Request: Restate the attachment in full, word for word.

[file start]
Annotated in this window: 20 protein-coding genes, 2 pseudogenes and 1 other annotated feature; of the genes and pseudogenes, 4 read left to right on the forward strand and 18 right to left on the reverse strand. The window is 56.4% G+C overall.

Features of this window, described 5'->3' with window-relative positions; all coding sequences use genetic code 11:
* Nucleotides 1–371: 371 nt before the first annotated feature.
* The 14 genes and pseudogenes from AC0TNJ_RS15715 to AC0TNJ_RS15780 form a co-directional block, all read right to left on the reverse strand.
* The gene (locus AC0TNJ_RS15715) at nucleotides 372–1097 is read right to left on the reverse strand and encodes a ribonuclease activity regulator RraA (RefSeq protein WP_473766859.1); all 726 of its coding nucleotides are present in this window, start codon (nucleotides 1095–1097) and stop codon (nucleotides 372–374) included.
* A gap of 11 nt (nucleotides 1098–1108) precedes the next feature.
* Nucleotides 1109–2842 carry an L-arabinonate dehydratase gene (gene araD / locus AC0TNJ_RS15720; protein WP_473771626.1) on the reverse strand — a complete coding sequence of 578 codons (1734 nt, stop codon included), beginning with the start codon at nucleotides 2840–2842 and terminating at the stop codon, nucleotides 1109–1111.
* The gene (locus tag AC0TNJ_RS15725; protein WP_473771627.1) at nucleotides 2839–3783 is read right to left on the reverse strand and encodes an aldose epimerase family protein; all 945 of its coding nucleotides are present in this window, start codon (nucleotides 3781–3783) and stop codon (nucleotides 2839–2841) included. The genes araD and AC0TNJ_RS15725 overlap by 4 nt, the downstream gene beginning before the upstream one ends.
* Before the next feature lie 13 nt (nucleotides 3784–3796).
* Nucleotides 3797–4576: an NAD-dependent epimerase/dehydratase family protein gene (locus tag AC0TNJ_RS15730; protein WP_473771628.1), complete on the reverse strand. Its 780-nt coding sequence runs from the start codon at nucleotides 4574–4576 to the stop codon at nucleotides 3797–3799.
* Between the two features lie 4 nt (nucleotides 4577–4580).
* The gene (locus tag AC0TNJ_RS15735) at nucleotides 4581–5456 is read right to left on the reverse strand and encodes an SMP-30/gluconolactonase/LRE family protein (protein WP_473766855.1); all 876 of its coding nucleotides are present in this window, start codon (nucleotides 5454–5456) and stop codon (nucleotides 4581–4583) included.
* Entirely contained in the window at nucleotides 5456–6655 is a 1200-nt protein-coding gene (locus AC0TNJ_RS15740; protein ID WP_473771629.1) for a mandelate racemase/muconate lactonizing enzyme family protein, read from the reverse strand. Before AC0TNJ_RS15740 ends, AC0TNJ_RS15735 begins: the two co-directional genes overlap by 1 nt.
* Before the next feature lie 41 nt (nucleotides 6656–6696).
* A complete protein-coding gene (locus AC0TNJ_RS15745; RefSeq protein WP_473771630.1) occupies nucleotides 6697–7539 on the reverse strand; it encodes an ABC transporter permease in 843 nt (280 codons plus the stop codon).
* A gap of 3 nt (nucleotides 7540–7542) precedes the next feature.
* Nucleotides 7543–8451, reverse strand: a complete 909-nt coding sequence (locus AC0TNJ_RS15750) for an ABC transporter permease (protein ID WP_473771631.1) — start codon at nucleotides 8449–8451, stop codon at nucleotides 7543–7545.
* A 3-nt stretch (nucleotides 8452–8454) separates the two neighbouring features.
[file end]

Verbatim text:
Annotated in this window: 20 protein-coding genes, 2 pseudogenes and 1 other annotated feature; of the genes and pseudogenes, 4 read left to right on the forward strand and 18 right to left on the reverse strand. The window is 56.4% G+C overall.

Features of this window, described 5'->3' with window-relative positions; all coding sequences use genetic code 11:
* Nucleotides 1–371: 371 nt before the first annotated feature.
* The 14 genes and pseudogenes from AC0TNJ_RS15715 to AC0TNJ_RS15780 form a co-directional block, all read right to left on the reverse strand.
* The gene (locus AC0TNJ_RS15715) at nucleotides 372–1097 is read right to left on the reverse strand and encodes a ribonuclease activity regulator RraA (RefSeq protein WP_473766859.1); all 726 of its coding nucleotides are present in this window, start codon (nucleotides 1095–1097) and stop codon (nucleotides 372–374) included.
* A gap of 11 nt (nucleotides 1098–1108) precedes the next feature.
* Nucleotides 1109–2842 carry an L-arabinonate dehydratase gene (gene araD / locus AC0TNJ_RS15720; protein WP_473771626.1) on the reverse strand — a complete coding sequence of 578 codons (1734 nt, stop codon included), beginning with the start codon at nucleotides 2840–2842 and terminating at the stop codon, nucleotides 1109–1111.
* The gene (locus tag AC0TNJ_RS15725; protein WP_473771627.1) at nucleotides 2839–3783 is read right to left on the reverse strand and encodes an aldose epimerase family protein; all 945 of its coding nucleotides are present in this window, start codon (nucleotides 3781–3783) and stop codon (nucleotides 2839–2841) included. The genes araD and AC0TNJ_RS15725 overlap by 4 nt, the downstream gene beginning before the upstream one ends.
* Before the next feature lie 13 nt (nucleotides 3784–3796).
* Nucleotides 3797–4576: an NAD-dependent epimerase/dehydratase family protein gene (locus tag AC0TNJ_RS15730; protein WP_473771628.1), complete on the reverse strand. Its 780-nt coding sequence runs from the start codon at nucleotides 4574–4576 to the stop codon at nucleotides 3797–3799.
* Between the two features lie 4 nt (nucleotides 4577–4580).
* The gene (locus tag AC0TNJ_RS15735) at nucleotides 4581–5456 is read right to left on the reverse strand and encodes an SMP-30/gluconolactonase/LRE family protein (protein WP_473766855.1); all 876 of its coding nucleotides are present in this window, start codon (nucleotides 5454–5456) and stop codon (nucleotides 4581–4583) included.
* Entirely contained in the window at nucleotides 5456–6655 is a 1200-nt protein-coding gene (locus AC0TNJ_RS15740; protein ID WP_473771629.1) for a mandelate racemase/muconate lactonizing enzyme family protein, read from the reverse strand. Before AC0TNJ_RS15740 ends, AC0TNJ_RS15735 begins: the two co-directional genes overlap by 1 nt.
* Before the next feature lie 41 nt (nucleotides 6656–6696).
* A complete protein-coding gene (locus AC0TNJ_RS15745; RefSeq protein WP_473771630.1) occupies nucleotides 6697–7539 on the reverse strand; it encodes an ABC transporter permease in 843 nt (280 codons plus the stop codon).
* A gap of 3 nt (nucleotides 7540–7542) precedes the next feature.
* Nucleotides 7543–8451, reverse strand: a complete 909-nt coding sequence (locus AC0TNJ_RS15750) for an ABC transporter permease (protein ID WP_473771631.1) — start codon at nucleotides 8449–8451, stop codon at nucleotides 7543–7545.
* A 3-nt stretch (nucleotides 8452–8454) separates the two neighbouring features.